Bahaa Abdulhussein, the head of electronic payment company Qi Card, was arrested upon arrival at Baghdad Airport on Thursday, the sources confirmed.
The officials declined to reveal any further details, including the charges against the men, where they were being held or what the judicial process would be.
“The committee is looking at portfolios that have been suspicious for a while, then its judicial commission issues arrest warrants,” one official told AFP.
Iraq’s court system is known to be profoundly corrupt, with judges paid off to ignore evidence or make certain verdicts.
Asked whether the courts could be trusted to see the process through, the official said the committee’s judges were building “solid” cases.
Both officials said the campaign was not targeted against any particular individuals, parties or business sectors.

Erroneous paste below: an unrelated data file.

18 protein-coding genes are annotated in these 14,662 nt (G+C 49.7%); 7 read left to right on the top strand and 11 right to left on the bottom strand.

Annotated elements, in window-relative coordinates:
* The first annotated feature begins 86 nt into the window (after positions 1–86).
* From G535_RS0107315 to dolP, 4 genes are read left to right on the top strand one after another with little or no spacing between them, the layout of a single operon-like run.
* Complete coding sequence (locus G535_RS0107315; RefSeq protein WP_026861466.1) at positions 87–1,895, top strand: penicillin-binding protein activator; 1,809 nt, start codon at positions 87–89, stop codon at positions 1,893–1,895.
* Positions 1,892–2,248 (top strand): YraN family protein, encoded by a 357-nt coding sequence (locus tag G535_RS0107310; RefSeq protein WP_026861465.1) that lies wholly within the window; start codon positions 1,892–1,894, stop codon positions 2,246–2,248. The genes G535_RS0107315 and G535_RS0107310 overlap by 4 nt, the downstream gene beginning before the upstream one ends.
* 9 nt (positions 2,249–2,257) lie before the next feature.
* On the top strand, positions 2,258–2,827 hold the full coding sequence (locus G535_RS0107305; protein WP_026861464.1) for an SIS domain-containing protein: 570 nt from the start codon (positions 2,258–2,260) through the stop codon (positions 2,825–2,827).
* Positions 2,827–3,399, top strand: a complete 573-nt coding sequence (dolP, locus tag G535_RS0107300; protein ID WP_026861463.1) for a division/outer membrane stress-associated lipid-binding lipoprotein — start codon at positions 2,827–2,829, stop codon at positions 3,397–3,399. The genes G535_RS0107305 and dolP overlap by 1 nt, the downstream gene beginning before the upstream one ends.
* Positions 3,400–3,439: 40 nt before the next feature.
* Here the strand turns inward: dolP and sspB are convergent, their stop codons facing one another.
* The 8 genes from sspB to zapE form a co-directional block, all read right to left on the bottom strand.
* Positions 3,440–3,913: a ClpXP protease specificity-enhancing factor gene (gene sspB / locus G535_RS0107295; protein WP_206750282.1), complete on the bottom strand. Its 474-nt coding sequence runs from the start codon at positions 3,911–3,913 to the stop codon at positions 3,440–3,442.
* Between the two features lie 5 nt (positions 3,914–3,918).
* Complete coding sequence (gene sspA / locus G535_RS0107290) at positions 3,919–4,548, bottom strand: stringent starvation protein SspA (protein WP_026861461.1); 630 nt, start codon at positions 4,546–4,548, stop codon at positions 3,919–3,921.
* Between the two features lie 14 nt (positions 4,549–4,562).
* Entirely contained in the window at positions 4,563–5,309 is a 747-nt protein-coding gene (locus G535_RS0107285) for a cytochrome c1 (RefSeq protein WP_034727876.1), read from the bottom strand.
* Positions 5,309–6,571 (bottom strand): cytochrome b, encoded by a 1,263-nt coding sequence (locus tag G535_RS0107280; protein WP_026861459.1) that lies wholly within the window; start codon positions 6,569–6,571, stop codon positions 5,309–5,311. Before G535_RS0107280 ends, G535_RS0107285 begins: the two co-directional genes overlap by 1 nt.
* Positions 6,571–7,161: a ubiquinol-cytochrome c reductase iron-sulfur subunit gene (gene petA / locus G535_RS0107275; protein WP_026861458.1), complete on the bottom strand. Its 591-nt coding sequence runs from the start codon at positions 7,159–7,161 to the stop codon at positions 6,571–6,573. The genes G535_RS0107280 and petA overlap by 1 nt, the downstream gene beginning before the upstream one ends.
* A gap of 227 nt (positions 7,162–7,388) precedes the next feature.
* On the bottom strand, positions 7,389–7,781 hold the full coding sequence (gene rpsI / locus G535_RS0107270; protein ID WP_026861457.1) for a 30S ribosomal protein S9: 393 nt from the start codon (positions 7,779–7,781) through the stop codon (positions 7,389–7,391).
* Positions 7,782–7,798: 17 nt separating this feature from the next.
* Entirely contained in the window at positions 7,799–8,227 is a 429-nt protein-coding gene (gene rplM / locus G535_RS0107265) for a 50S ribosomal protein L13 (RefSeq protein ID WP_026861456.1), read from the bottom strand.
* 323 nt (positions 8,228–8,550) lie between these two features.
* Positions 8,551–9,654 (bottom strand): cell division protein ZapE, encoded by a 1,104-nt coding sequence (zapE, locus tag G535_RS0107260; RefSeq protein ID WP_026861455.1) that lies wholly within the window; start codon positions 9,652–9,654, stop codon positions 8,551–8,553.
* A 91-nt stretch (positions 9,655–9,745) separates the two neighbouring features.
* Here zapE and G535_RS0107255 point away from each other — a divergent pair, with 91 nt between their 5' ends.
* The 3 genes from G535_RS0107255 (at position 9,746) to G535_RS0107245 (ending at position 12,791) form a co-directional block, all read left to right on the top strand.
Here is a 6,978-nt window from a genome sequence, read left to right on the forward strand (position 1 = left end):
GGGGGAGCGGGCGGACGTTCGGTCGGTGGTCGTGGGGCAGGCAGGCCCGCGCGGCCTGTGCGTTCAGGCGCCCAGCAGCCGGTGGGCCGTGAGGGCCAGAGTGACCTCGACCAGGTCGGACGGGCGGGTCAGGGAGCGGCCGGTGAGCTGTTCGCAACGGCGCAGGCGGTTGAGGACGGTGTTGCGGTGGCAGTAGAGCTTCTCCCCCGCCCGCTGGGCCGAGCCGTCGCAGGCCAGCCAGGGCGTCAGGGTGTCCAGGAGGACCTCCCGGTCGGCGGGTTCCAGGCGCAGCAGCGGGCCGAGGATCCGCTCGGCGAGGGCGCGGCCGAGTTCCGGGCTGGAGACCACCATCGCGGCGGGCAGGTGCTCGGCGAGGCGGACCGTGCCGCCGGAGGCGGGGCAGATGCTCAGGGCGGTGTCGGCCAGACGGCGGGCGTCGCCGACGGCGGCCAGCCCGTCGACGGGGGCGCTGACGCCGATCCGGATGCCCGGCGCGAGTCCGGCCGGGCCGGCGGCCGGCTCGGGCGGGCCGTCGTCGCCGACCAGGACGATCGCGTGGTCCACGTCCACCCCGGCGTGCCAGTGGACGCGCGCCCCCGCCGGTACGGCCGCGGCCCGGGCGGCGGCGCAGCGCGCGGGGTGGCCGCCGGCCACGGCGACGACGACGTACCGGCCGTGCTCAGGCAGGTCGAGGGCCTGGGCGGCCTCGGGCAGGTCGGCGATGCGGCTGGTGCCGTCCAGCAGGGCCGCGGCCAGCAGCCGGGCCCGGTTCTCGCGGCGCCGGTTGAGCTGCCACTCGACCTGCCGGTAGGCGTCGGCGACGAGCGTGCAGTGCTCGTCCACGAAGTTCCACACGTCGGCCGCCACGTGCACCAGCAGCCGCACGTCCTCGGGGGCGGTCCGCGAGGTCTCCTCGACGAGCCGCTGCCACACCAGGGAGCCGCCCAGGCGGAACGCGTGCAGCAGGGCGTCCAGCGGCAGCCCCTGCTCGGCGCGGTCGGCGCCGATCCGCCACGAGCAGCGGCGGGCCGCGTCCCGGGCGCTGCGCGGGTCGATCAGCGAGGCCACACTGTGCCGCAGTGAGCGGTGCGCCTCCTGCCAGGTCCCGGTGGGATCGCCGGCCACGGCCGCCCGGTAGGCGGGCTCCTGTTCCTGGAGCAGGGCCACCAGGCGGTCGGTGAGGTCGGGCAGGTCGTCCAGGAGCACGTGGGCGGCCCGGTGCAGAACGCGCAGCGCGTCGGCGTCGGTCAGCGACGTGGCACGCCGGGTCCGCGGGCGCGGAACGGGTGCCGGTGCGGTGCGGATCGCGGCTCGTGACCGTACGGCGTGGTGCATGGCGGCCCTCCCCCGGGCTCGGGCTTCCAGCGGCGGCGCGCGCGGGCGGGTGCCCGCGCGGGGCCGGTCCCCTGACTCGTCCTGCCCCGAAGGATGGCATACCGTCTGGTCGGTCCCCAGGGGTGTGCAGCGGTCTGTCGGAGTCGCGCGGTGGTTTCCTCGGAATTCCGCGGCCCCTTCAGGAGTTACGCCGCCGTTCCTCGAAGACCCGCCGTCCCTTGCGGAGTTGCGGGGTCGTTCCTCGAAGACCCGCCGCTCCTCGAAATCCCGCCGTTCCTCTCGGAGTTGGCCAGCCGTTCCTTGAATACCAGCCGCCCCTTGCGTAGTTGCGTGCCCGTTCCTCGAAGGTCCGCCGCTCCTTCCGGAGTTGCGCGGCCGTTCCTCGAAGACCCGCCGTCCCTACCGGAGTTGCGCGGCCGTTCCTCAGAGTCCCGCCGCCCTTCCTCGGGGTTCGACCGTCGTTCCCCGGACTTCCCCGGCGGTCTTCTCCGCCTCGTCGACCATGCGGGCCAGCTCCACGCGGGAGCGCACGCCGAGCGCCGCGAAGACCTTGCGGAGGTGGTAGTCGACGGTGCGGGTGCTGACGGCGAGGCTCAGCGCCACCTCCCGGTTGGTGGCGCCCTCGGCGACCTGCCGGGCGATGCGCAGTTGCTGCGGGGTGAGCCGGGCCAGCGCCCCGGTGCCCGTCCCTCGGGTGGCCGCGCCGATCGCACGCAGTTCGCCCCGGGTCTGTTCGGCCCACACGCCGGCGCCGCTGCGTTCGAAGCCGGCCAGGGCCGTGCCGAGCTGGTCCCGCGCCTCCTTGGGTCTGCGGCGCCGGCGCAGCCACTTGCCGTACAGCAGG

“There is no target list — but you can expect more names to come,” the second official said.
Iraq is ranked one of the top 20 most corrupt countries in the world, according to Transparency International.
Some $450 billion in public funds have vanished into the pockets of shady politicians and businessmen since the 2003 US-led invasion, a study by parliament found.
Every premier since the invasion has launched their own anti-corruption initiative, with varying degrees of success.
Kadhemi has made new appointments at the Central Bank of Iraq, the Integrity Commission and the Investment Commission in a bid to stem government graft.